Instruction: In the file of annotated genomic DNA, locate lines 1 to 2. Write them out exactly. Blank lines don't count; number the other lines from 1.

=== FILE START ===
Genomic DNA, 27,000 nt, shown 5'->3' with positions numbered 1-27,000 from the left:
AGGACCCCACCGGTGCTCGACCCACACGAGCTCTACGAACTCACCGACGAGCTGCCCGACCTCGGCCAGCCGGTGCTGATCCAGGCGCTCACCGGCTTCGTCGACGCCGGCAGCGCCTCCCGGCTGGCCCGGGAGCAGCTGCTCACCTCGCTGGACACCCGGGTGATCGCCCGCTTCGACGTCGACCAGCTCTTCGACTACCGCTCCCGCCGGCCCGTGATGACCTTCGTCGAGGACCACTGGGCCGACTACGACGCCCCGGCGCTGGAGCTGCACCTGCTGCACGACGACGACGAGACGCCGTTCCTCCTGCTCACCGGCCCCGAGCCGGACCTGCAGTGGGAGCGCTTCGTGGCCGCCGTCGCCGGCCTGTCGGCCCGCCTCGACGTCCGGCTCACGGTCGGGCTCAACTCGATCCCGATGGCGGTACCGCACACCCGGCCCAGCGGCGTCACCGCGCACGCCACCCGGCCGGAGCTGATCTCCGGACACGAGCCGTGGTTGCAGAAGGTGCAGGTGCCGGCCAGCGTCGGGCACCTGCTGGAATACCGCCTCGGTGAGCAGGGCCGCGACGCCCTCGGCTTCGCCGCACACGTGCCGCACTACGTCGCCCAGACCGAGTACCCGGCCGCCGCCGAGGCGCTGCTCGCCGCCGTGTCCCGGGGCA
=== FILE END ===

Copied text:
Genomic DNA, 27,000 nt, shown 5'->3' with positions numbered 1-27,000 from the left:
AGGACCCCACCGGTGCTCGACCCACACGAGCTCTACGAACTCACCGACGAGCTGCCCGACCTCGGCCAGCCGGTGCTGATCCAGGCGCTCACCGGCTTCGTCGACGCCGGCAGCGCCTCCCGGCTGGCCCGGGAGCAGCTGCTCACCTCGCTGGACACCCGGGTGATCGCCCGCTTCGACGTCGACCAGCTCTTCGACTACCGCTCCCGCCGGCCCGTGATGACCTTCGTCGAGGACCACTGGGCCGACTACGACGCCCCGGCGCTGGAGCTGCACCTGCTGCACGACGACGACGAGACGCCGTTCCTCCTGCTCACCGGCCCCGAGCCGGACCTGCAGTGGGAGCGCTTCGTGGCCGCCGTCGCCGGCCTGTCGGCCCGCCTCGACGTCCGGCTCACGGTCGGGCTCAACTCGATCCCGATGGCGGTACCGCACACCCGGCCCAGCGGCGTCACCGCGCACGCCACCCGGCCGGAGCTGATCTCCGGACACGAGCCGTGGTTGCAGAAGGTGCAGGTGCCGGCCAGCGTCGGGCACCTGCTGGAATACCGCCTCGGTGAGCAGGGCCGCGACGCCCTCGGCTTCGCCGCACACGTGCCGCACTACGTCGCCCAGACCGAGTACCCGGCCGCCGCCGAGGCGCTGCTCGCCGCCGTGTCCCGGGGCA